Myriad of issues face local lawmakers in Legislature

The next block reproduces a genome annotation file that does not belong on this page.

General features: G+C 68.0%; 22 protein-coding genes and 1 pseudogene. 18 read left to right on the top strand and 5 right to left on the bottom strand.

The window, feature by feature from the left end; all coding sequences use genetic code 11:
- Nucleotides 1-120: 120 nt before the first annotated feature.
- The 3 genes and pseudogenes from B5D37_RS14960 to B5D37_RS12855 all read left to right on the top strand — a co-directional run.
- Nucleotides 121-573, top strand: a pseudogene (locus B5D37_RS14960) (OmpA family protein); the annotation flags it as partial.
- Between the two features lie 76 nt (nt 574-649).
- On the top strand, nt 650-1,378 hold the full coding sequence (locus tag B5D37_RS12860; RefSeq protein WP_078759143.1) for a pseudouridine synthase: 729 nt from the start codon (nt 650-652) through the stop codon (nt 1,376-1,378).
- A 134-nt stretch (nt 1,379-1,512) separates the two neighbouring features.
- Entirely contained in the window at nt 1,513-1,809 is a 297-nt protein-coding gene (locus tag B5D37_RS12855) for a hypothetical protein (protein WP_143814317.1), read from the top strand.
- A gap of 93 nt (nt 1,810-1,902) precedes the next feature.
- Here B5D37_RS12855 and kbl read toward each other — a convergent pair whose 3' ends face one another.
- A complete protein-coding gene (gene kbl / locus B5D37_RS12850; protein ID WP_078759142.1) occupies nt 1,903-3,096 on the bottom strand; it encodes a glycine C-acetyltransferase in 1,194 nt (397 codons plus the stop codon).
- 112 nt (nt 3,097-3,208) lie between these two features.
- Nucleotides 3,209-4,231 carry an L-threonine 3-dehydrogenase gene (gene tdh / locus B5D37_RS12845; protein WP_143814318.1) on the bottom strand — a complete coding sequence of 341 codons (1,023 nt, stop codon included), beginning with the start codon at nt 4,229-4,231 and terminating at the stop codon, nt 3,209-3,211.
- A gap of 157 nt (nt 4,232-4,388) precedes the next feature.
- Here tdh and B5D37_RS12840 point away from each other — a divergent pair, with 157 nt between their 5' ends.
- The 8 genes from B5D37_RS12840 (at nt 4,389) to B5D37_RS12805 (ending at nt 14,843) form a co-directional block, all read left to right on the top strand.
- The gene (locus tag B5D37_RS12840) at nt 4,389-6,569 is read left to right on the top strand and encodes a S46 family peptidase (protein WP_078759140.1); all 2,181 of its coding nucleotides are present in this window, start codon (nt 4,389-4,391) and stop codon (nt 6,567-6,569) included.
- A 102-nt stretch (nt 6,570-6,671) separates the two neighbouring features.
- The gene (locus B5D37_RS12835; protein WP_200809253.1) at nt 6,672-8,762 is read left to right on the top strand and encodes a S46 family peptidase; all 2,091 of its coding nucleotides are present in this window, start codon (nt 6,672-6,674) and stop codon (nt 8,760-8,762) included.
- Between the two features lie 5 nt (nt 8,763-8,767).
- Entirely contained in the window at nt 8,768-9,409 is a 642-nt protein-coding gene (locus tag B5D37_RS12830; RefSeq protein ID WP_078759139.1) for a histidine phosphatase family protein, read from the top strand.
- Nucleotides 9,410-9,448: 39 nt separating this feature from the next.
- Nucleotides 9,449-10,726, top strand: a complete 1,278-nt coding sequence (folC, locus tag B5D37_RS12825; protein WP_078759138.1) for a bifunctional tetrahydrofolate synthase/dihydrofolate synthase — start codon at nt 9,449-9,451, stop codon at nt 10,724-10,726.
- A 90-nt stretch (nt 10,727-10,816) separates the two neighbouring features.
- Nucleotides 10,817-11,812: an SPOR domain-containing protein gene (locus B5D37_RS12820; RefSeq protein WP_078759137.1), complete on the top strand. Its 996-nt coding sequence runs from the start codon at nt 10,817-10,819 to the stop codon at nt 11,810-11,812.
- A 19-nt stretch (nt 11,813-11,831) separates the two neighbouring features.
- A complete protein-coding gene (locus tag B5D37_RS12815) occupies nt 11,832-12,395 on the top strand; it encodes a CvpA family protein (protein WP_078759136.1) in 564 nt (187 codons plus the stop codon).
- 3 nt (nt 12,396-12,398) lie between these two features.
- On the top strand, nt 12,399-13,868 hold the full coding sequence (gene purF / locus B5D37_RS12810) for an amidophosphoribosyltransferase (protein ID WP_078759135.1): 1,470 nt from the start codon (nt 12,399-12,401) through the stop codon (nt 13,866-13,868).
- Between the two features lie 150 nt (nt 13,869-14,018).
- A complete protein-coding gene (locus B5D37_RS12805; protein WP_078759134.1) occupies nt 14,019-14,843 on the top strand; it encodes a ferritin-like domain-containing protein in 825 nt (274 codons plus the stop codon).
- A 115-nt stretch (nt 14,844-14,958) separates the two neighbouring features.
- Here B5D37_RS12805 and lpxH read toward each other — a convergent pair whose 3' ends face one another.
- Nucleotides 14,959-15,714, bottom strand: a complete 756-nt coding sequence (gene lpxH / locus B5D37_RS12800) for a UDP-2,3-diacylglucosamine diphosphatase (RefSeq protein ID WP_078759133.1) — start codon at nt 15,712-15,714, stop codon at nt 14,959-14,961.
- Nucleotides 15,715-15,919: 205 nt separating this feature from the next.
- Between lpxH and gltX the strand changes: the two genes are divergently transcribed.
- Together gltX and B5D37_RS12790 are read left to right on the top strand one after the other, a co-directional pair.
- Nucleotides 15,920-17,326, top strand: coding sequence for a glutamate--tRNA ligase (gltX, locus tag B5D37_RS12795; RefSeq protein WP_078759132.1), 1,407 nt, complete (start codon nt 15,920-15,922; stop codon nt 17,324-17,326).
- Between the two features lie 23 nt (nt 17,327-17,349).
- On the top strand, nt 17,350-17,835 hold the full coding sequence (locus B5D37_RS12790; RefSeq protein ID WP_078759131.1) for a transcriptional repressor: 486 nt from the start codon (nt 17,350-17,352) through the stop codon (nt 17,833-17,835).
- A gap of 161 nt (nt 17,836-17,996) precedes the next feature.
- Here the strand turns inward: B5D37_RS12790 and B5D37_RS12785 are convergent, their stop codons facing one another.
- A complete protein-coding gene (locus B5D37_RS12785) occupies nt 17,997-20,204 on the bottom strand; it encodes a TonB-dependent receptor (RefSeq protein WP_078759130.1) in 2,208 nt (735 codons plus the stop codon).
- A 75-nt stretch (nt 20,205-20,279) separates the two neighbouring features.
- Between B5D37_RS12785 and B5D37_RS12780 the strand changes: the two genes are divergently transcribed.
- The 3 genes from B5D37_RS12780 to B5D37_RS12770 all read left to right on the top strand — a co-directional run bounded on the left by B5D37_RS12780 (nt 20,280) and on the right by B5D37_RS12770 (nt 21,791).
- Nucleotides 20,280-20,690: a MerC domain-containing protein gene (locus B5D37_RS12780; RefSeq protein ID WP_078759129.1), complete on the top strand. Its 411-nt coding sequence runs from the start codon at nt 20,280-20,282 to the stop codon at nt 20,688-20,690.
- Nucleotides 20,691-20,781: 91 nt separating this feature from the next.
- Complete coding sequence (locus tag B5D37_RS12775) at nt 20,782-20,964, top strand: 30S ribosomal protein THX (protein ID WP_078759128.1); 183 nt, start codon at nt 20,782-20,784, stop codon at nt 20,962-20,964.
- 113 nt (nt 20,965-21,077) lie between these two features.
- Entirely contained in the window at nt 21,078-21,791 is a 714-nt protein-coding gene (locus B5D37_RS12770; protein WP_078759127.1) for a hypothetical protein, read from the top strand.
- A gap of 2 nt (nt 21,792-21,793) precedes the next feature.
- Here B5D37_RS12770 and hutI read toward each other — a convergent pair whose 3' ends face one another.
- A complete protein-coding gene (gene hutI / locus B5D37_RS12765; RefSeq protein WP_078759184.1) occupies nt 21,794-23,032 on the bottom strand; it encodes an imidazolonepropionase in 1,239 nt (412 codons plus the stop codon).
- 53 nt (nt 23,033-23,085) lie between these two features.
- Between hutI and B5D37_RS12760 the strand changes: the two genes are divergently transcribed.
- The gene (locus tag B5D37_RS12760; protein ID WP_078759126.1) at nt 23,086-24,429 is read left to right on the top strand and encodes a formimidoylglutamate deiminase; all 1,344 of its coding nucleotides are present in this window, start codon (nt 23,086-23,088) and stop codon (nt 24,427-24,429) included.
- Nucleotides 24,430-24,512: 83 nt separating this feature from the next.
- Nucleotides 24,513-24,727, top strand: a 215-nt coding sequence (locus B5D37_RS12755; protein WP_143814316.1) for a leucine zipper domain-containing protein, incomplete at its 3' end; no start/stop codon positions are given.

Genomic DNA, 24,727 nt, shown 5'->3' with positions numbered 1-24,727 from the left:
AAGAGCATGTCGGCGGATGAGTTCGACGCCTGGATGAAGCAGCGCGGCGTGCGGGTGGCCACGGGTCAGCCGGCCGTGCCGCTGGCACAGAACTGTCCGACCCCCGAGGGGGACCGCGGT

Economy, budget questions could drive session, but other topics aboundJob creation will be a prime topic for local lawmakers when the Idaho Legislature begins its 2012 session Monday. Other issues of importance include how the state will set up its health care exchange, a possible cigarette tax increase and whether education funding can be restored. Here’s a look at Canyon County area lawmakers written responses to some of the session’s pressing issues. All Canyon area state legislator’s are Republicans. Will the state be able to restore funding levels to education? Why or why not? District 10 GRADED A+ TO F Sen. John McGee, Caldwell: As the father of two young children, this issue is especially important to me. Idaho, like almost every other state, is still feeling the effects of the worst national economy since the Great Depression. As the economy improves we will continue our efforts to restore funding levels to education. A Rep. Gayle Batt, Wilder: Due to Maintenance of Effort Monies last year, the State budget for education was higher than the previous year. To what level do you believe the funds should be restored? The State currently allocates 65.5 percent of the general fund to education. F Rep. Darrell Bolz, Caldwell: Although education funding will be a priority with any “surplus” funds that might be available, it is doubtful that funding will be available to restore to levels prior to the economic downturn. The issue will be at what level to fund the education reforms of last session. C District 11 Sen. Melinda Smyser, Parma: We will maintain current funding levels with slight increases. Our top priority will be funding for our public schools. Education spending must be maintained in order for us to prepare our children to compete for well-paying jobs. We must continue to bring technological opportunities to our students and their teachers. A Rep. Carlos Bilbao, Emmett: Only if income exceeds budgeted expenses. Universities should be at the top of the list. B- Rep. Steven Thayn, Emmett: Probably. There is a desire to do so. The economy has generated an increase in tax revenue. The biggest threat is from the increase in the Department of Health and Welfare budget which grew by $236 million last year ($128 million in general fund revenues). B District 12 Sen. Curt McKenzie, Nampa: Yes. The legislature set aside a portion of revenue above projections for the schools. When we set the budget in the next session, I anticipate that we will be able to continue to add resources for our schools. B Rep. Gary Collins, Nampa: Not to pre-recession levels. We restored $50 million to the 2012 budget. Hopefully we can continue to restore more to the 2013 budget. Higher education should be at the top of the list for restoring lost funding. F Rep. Robert Schaefer, Nampa: (No response.) District 13 Sen. Patti Anne Lodge, Huston: The growing entitlement programs are taking more and more taxpayer dollars from the total budget which affects the amount of funds available to education which is a constitutional mandate. K-12 education is always the top priority. So is a balanced budget. Other programs have been drastically cut. F Rep. Brent Crane, Nampa: I am not sure. I would suspect that the legislature will put some of the excess money into our rainy day funds. We were able to keep education spending at their current level for three years, while other State Agencies were getting their budgets cut because we had rainy day funds set up for education. Rep. Christy Perry, Nampa: I believe K -12 education in Idaho is a priority. As such, education will continue to be funded at the highest levels possible based on the monetary receipts available to the state. It is important to keep in mind that education has undergone minimal disruption to their state funding levels in comparison to other state services. We hear from politicians over and over about how if we create a businessfriendly climate in Idaho, companies and jobs will follow. It sounds like an easy formula, but can you give examples of states or cities anywhere that have done this and pulled out of the recession as a result? If not, where is there proof that this formula works? McGee: Idaho continues to be recognized as a preferred state to do business in. We need to maintain and improve this climate, which produces jobs for people in Canyon County. Batt: Business friendly environments are not derived from “formulas,” rather by seeking input from business owners who deal with onerous government regulations. Local business owners have shared with me many suggestions of how federal, state and local governments are hindering their business. It is unacceptable that Government is the greatest threat to the success of our business owners. Bolz: I am not aware of any specific examples that have pulled them out of the recession. What I hear from businesses is that they desire a fair, constant tax system, minimal regulatory environment to establish and maintain their business, and elimination of personal property taxes. Smyser: For specific examples you only have to look to Idaho in the past several recessions. We have always led the country out of the recessions because of our sound fiscal policies. We will continue these policies that will allow us to lead Idaho and the nation out of this recession. Ensuring a good business climate is more than just good tax policy. Bilbao: I come from a business background and believe in the current formula. We have to protect and help our small businesses grow currently in Idaho. We have some new businesses in Eastern and North Idaho. Out of state companies are looking to move inland from the coast due to tax increases. Thayn: There are two main areas. Business needs to be able to keep a reasonable profit. Tax burdens need to be low. The corporate tax rate in Idaho is high compared to other states. Also, the regulatory burden can be lowered. Regulations drive up costs. McKenzie: Our neighbor to the south, Utah, is a good example of a state that created a business friendly climate and has been able to attract many new wellpaying jobs. Collins: It only makes sense that the less taxes business pay to government the more they can invest in their business. The states that border Idaho have lower corporate tax rates than we do. We at least need to be competitive with them. Schaefer: (No response.) Lodge: Texas has a strong growing economy. They are growing economically and more doctors have set up practice in the state. States without a personal income tax are growing faster than those that are heavier taxed. Crane: We must reduce regulation and taxation, these two things are killing our businesses. I hosted a Jobs Forum with Congressman Labrador in Oct. 2011, and most of the business owners told us that over taxation and over regulation were the two things preventing their business from creating jobs. I don’t know of any state who has “pulled out of the recession.” The recession is nationwide, and every state is feeling its impact. Perry: If we simply make the tax structure more friendly to the businessman, he will flock to Idaho. However, I do not believe it is that simple. Although I agree that the tax structure should be reviewed and changes should be made to enhance business growth in Idaho, economic success requires more than a one-pronged approach. What specifically would you like to see in a health care exchange system for Idaho? Would you vote against taking federal money to set it up? McGee: I voted to sue the federal government over what has become known as Obamacare. Healthcare exchanges are a free market principle that were originally proposed by the Reagan administration, and I would much rather have the state of Idaho making decisions about healthcare than bureaucrats in Washington, D.C. What an idiot. The 'free market system' this guy espouses doesn't work...that's what's got us in the position were in right now. Idaho is a die-hard Republican Conservative state and it would be a terrible bureaucracy to FiX the healthcare system. Batt: Obama Care leaves us two options, one is bad the other is worse, referring to a state or federally run exchange. The option not given is a free market, privately operated exchange. The question remains, if Idaho can develop a state exchange according to Idaho rules, not federal rules. Batt, need I say more. All those Batt's in their Batmobiles are stupid. Bolz: I feel that a health exchange can provide an opportunity for Idahoans to get the best possible health insurance. I would like to see the system a state run system and know the cost now and for the future. Prior to voting for the federal money, I want to know what, if any, “strings” are attached. No, No, No. Smyser: For the past several months I have been attending informational meetings, public health forums and talking to a lot of people about the Health Care Exchange. I am concerned about turning anything over to the federal government. The alternative to allow the federal government to set-up an exchange is totally unacceptable. Bilbao: Idaho Plan. Only if you can set it up without Federal intervention. Thayn: I would vote against taking federal money to set up a health exchange. A health exchange based upon federal regulations is necessary in order to establish Obama Care. Obama Care will eventually give the federal government control over the medical industry which will have negative impacts on the freedom of individuals. McKenzie: More freedom to the states and less federal government control. I have not made a decision regarding federal funding. Collins: It needs to be run by the state without Federal mandates. Should be funded by the Insurance providers. No. Schaefer: (No response.) Lodge: I personally do not think we need one, but if we must it needs to be run by the state of Idaho not the federal government. It must be limited and easy to understand and economically feasible to manage. I just see higher and higher health care costs because of federal government mandates. Crane: I am keeping an open mind and going to listen to the full debate on both sides of the issue. Finally, someone with a brain. Perry: Specifically, I would like to see greater competition within Idaho’s health care insurance industry. I believe competition will allow for reduced premiums as companies would be forced to compete for business. Explain why you support or oppose a cigarette tax increase. McGee: (No response.) Batt: Oppose. I do not support sin taxes. This is an issue of self accountability and education on the risks that accompany the vice. It is not the proper role of government to overtax something into extinction. The repercussions to Idaho businesses should be part of this discussion. Bolz: Although I oppose most tax increases, a cigarette tax increase could be something I could vote for if the funds were to be used for health related issues. If the funds were to be used to increase general fund dollars for other reasons, I would want to know what the funds are to be used for. Smyser: I do not support any tax increases, especially single product taxes like taxes on red meat, soft drinks, convenience foods or tobacco. Bilbao: Support. Creating better health for all citizens. Thayn: No. Government does not need more money. The way to increase tax revenue is to grow the private sector of the economy. McKenzie: We need to be careful with “sin taxes” that target specific industries. I will evaluate whatever proposal comes to committee or the floor of the Senate. Collins: Oppose. This is no time to be taking 50 million dollars out of the economy and giving it to government. Where do we stop in what we tax to try to make people live healthier lives? Schaefer: (No response.) Lodge: I do not at this time support any new taxes. We need to use the programs we now have efficiently to help people quit smoking. Also, they need to be responsible for their health problems, not the citizens of Idaho. Crane: Oppose, over taxation is a problem. Perry: I am uncomfortable with a special interest group requesting government to use taxation as a method of personal behavior modification. Although I have great respect for the American Cancer Society and the good work they do, I am very cautious as to their current approach. Natural gas wildcatters want to ask lawmakers to stop cities and counties from passing laws meant to halt development of the state’s emerging oil and natural gas fields, according to the AP. Explain why you would or would not support local control in this issue. McGee: (No response.) Batt: I liken this issue to water. Water law, consistent across the state, is integral to the orderly management and adjudication of the resource. If water laws regarding ownership, buying and selling, distribution, and definition of beneficial uses were different in each jurisdiction, the basis for our efficiently managed resource could not exist. Bolz: This is an issue that I am still studying. I understand the need for the oil and gas, but also have concerns for potential harm to our aquifers. Smyser: The state of Idaho needs to have a policy that has consistent regulatory structures for the development of natural resources. We do this for logging, mining and for the use of water. I will look at each legislative proposal to ensure there is the right balance of local input and consistent state regulations. Bilbao: I support local control on all issues. Who knows what is best (more) than local citizens. Thayn: Tax revenues are derived from private sector activity. Many of the states with healthy economies also have a healthy energy industry. To stop development of our energy resources, will, in my opinion, keep Idaho struggling to have a viable economy. I would generally be opposed to letting local government halt development. McKenzie: There needs to be both local control as well as statewide uniformity. Local jurisdictions should control land use and siting, but there should be uniform statewide regulations regarding safety and environment. Natural gas reserves can be a benefit to the state if developed safely and cleanly. Collins: In order for this industry to grow and be profitable, we need to have a statewide set of standards and requirements. These should be proposed and supported by the counties and cities. Schaefer: (No response.) Lodge: I believe that the local folks should have a say in what is happening in their areas. Idaho does not have natural energy as does Wyoming and North Dakota. For the security of the United States we must look for all sources of energy. We must also encourage responsible economic development. Crane: I am keeping an open mind and going to listen to the full debate on both sides of the issue. Perry: To date, I am undecided on this issue. This issue is more complex than it first appears and much more research needs to be conducted on my part before I could provide an answer. Such complex issues to be considered are government local control issues, personal property rights, energy needs and state revenue projections. Are you ready to support a law that bans or limits use of cell phones while driving? McGee: (No response.) Batt: No Bolz: My concern now and in the past has been that there are other things that drivers do that are as distractive as cell phones. Texting is one issue, but just the use of cell phones could include “hands free” use. I think we need to look at “distracted” or “inattentive” driving. Smyser: No, but I do support a ban on texting while driving. Bilbao: No. Thayn: While texting is a dangerous practice, not every problem can be solved by simply passing a law. McKenzie: We have a law on the books already that bars inattentive or reckless driving. Collins: No. We need to enforce the existing inattentive driving laws. Schaefer: (No response.) Lodge: No, you cannot legislate responsibility and accountability. If we could our courts, jails and prisons would not be so full. People who drive must know that they will be accountable if they cause a wreck. Loss of license for several years would help young folks understand their responsibility while behind the wheel. Crane: No. Perry: While I am sensitive to the pitfalls of simultaneous driving and cell phone use, I am not ready to support a law that bans the act. I believe that sufficient laws currently exist to properly handle this situation. For example, inattentive driving laws can be used to penalize an offending driver. Should urban renewal laws be changed? Why and to what extent? McGee: As a member of the Senate Local Government Committee, I helped shape the urban renewal reform that was signed into law last year. We continue to solicit input from all parties about urban renewal. Batt: I supported the significant changes to Urban Renewal Districts (URD) during the 2011 Session. Changes that still need to occur. (1) URD board members need to be elected countywide. (2) Project specific plans need to be approved by the voters. (3) Power of eminent domain should not be granted to URD’s. Bolz: I feel that we made some good changes last session to the law and should give those changes some time and see how they work. I do not see a need this year for revisions. Smyser: I do have concerns that some of the urban renewal districts do not have the necessary controls or guidelines to keep the tax focused only on its intended purpose. I believe that money going to Urban Renewal should be spent on public infrastructure and that the projects be very specific and transparent. Bilbao: I need to study this issue. Thayn: There needs to be more accountability. This is not my area of expertise so I have no specific suggestions. McKenzie: We made several reforms last session to make the process more open and accountable. I will evaluate other ideas that come to committee. Collins: There were some good changes made last legislative session as far as accountability, public notice, and limiting the time urban renewal districts can run. But I still feel the bigger projects should be put to a vote of the people. But I don’t see that happening this year. Schaefer: (No response.) Lodge: We passed urban renewal laws last session which passed both bodies of the legislature. They took affect July 1. Legislators will listen if there is further tweaking of those laws. Crane: We made several reforms last year to urban renewal districts. Those reforms have been in place a little over six months. I think we should give the reforms a year to see what effect they have had on urban renewal districts and then determine what else we need to reform on urban renewal districts. Perry: I am a member of the House Local Government Committee. This specific committee was tasked with the urban renewal issue last session. As such, I was privy to the specific arguments both for and against urban renewal. After much deliberation, substantive changes were made to the current urban renewal laws. Are there other key issues that you believe need to be addressed during this legislative session? Please list them. McGee: (No response.) Batt: Agency transparency and accountability. Taxation without representation. Balanced budget. Reduction of Personal Property and Corporate Tax. Bolz: 1. Budget - The session will be budget driven. 2. Substance abuse funding - Individual agencies given specific amounts of money last session. Some funding was one-time money. 3. Animal cruelty - felony provision. Smyser: The prime task before us in the upcoming legislative session will be to position the state of Idaho for the economic recovery that will come. We must balance the budget and make the tough decisions necessary to prioritize government spending. Another main focus will be to continue to work with the private sector to create jobs. Bilbao: (No response.) Thayn: We need to grow the economy by reducing regulations. We need to get a handle on the Department of Health and Welfare budget by tackling the medical cost issue. I also believe that more options need to be given to students in the K-12 education system. McKenzie: The main issue this session, as last session, will focus on the budget. Collins: (No response.) Schaefer: (No response.) Lodge: Seniors at Melba High School are bringing a resolution to be sent to Congress asking that SNAP (food stamp) benefits can only purchase healthy foods. In too many instances people are purchasing soft drinks, chips, expensive cuts of meat, and other unhealthy foods with those taxpayer benefits. Crane: 1. Tax Reform 2. Government Over-Regulation 3. Budget Perry: The Idaho Press-Tribune has done an excellent job in researching upcoming legislative issues! Great questions! I would only add that beyond education funding, I believe revisions to the new education laws may be relevant. Thank you for the opportunity to address these questions.